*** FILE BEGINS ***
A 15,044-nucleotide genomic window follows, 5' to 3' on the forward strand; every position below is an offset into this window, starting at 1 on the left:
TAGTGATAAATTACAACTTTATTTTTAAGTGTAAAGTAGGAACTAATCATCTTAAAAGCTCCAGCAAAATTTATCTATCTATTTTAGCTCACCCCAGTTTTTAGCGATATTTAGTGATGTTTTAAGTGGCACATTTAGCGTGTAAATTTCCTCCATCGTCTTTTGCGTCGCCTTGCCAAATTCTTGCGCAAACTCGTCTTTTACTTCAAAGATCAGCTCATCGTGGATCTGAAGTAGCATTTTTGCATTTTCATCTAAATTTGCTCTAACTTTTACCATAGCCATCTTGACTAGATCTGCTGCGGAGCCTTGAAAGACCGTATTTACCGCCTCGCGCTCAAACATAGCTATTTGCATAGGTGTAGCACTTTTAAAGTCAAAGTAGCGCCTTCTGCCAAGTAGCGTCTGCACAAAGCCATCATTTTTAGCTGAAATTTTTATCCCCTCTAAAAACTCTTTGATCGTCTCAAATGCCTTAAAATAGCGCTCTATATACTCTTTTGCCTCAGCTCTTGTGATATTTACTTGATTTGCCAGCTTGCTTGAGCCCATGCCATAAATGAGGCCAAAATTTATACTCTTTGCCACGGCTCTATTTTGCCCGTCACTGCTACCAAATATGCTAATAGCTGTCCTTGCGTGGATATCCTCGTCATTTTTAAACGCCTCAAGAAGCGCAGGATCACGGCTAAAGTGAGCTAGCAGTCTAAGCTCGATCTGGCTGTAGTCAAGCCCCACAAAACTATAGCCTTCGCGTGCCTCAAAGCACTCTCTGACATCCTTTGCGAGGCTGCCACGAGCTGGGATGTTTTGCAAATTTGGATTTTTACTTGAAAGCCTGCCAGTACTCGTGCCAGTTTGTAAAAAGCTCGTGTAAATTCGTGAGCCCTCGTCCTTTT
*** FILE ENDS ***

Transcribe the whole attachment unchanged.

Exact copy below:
A 15,044-nucleotide genomic window follows, 5' to 3' on the forward strand; every position below is an offset into this window, starting at 1 on the left:
TAGTGATAAATTACAACTTTATTTTTAAGTGTAAAGTAGGAACTAATCATCTTAAAAGCTCCAGCAAAATTTATCTATCTATTTTAGCTCACCCCAGTTTTTAGCGATATTTAGTGATGTTTTAAGTGGCACATTTAGCGTGTAAATTTCCTCCATCGTCTTTTGCGTCGCCTTGCCAAATTCTTGCGCAAACTCGTCTTTTACTTCAAAGATCAGCTCATCGTGGATCTGAAGTAGCATTTTTGCATTTTCATCTAAATTTGCTCTAACTTTTACCATAGCCATCTTGACTAGATCTGCTGCGGAGCCTTGAAAGACCGTATTTACCGCCTCGCGCTCAAACATAGCTATTTGCATAGGTGTAGCACTTTTAAAGTCAAAGTAGCGCCTTCTGCCAAGTAGCGTCTGCACAAAGCCATCATTTTTAGCTGAAATTTTTATCCCCTCTAAAAACTCTTTGATCGTCTCAAATGCCTTAAAATAGCGCTCTATATACTCTTTTGCCTCAGCTCTTGTGATATTTACTTGATTTGCCAGCTTGCTTGAGCCCATGCCATAAATGAGGCCAAAATTTATACTCTTTGCCACGGCTCTATTTTGCCCGTCACTGCTACCAAATATGCTAATAGCTGTCCTTGCGTGGATATCCTCGTCATTTTTAAACGCCTCAAGAAGCGCAGGATCACGGCTAAAGTGAGCTAGCAGTCTAAGCTCGATCTGGCTGTAGTCAAGCCCCACAAAACTATAGCCTTCGCGTGCCTCAAAGCACTCTCTGACATCCTTTGCGAGGCTGCCACGAGCTGGGATGTTTTGCAAATTTGGATTTTTACTTGAAAGCCTGCCAGTACTCGTGCCAGTTTGTAAAAAGCTCGTGTAAATTCGTGAGCCCTCGTCCTTTT